Alone now, he pursued a work-a-day regimen that simply permitted his existence. Realizing dreams and making changes all came harder now. He had given up and given in to the maturing process, though he stayed ever-vigilant for some perfect circumstance - the right woman, the irresistible career opportunity, something to lead him to a brighter path and away from the doldrums of his present situation. But sadly, he thought, such a thing would not come to pass.

Randall lay staring at the ceiling. He imagined an abyss. He pictured himself standing at the precipice, his haggard face staring down into the darkness and the heaviness of his life weighing on him, barely allowing him to keep his balance.

He shut his eyes.

Something big swelled within his head. There was a sharp pain there. He thought he should rise and take an aspirin, but he could not even open his eyes. A spasm bolted through his legs. Then a lightness descended on Randall Binkins.

In the garret of a run-down Baltimore tenement on a Friday evening, an expanding smile rose and spiraled up above the building, over the city and disintegrated into the dark blue atmosphere with a fizzling "pop."


The neighbors had smelled an odor and the police had been called. A few officers were poking through Randall's things as the attendants, sweating and cursing after their four-story climb, wheeled the body out of the cramped apartment. "Looks like natural causes to me, Ed," one policeman said as he stared blankly out the window. The other officer grunted in agreement. He had entered the bedroom, had picked up the white feather and was stroking it thoughtfully.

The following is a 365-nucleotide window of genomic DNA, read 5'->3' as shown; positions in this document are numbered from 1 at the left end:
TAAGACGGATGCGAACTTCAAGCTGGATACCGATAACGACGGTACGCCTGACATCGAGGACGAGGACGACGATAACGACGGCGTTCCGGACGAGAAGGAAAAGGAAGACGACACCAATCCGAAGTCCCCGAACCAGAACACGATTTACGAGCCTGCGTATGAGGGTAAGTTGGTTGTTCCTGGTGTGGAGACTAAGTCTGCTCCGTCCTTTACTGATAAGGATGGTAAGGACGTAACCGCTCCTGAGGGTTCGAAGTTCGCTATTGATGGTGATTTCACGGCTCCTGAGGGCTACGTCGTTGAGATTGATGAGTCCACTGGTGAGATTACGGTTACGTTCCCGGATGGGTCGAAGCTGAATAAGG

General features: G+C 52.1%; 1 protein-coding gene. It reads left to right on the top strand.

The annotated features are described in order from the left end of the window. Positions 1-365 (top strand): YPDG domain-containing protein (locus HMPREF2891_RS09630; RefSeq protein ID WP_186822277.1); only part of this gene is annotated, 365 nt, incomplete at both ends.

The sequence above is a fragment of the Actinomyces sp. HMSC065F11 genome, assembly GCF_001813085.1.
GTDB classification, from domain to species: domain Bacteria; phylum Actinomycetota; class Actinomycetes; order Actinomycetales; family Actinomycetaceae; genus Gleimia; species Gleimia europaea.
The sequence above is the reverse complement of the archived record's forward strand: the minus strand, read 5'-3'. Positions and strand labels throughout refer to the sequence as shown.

In the street below some onlookers had gathered. When the body bag appeared with the attendants struggling to manage its weight on the stretcher, the crowd suddenly hushed and watched. A wino among them mumbled incoherently, angry that he could not pass along the sidewalk. Then he too saw the black bag that shrouded death from their view. Unmoved, he turned to those in his midst and, in a curious venting of creative marketeering, the bum begged for spare change, saying, "That poor dead guy could be me, it could be you, please give me something before it's too late!"

Randall Binkins was removed from all of this now. The ambulance pulled away abruptly, the police officers left the building and the people were dispersing, gossiping as they went. Up above some pigeons stirred in the rusted-out soffit of Randall's old building. The wino bum was the last to leave. And as he wandered away down the street, a single white feather fluttered from above and settled on the pavement below, unnoticed.

October 28, 1993/ Isola Maddalena, Italy